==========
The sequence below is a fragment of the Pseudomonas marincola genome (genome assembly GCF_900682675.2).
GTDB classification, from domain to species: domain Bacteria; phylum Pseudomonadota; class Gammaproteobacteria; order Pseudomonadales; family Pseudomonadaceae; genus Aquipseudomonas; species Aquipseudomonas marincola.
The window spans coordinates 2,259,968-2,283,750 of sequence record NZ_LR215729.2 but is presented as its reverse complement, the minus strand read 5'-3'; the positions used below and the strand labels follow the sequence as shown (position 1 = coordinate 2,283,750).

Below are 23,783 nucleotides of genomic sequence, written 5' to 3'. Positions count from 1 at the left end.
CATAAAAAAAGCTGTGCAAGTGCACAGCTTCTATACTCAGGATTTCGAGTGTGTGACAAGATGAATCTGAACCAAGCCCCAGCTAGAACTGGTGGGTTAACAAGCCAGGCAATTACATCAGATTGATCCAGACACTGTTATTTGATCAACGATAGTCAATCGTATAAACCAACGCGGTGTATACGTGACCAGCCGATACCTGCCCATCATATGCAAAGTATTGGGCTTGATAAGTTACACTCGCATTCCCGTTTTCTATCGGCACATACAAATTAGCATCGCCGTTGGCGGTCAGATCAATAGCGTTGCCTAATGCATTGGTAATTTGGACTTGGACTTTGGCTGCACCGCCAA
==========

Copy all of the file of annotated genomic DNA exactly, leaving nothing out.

The sequence below is a fragment of the Pseudomonas marincola genome (genome assembly GCF_900682675.2).
GTDB classification, from domain to species: domain Bacteria; phylum Pseudomonadota; class Gammaproteobacteria; order Pseudomonadales; family Pseudomonadaceae; genus Aquipseudomonas; species Aquipseudomonas marincola.
The window spans coordinates 2,259,968-2,283,750 of sequence record NZ_LR215729.2 but is presented as its reverse complement, the minus strand read 5'-3'; the positions used below and the strand labels follow the sequence as shown (position 1 = coordinate 2,283,750).

Below are 23,783 nucleotides of genomic sequence, written 5' to 3'. Positions count from 1 at the left end.
CATAAAAAAAGCTGTGCAAGTGCACAGCTTCTATACTCAGGATTTCGAGTGTGTGACAAGATGAATCTGAACCAAGCCCCAGCTAGAACTGGTGGGTTAACAAGCCAGGCAATTACATCAGATTGATCCAGACACTGTTATTTGATCAACGATAGTCAATCGTATAAACCAACGCGGTGTATACGTGACCAGCCGATACCTGCCCATCATATGCAAAGTATTGGGCTTGATAAGTTACACTCGCATTCCCGTTTTCTATCGGCACATACAAATTAGCATCGCCGTTGGCGGTCAGATCAATAGCGTTGCCTAATGCATTGGTAATTTGGACTTGGACTTTGGCTGCACCGCCAA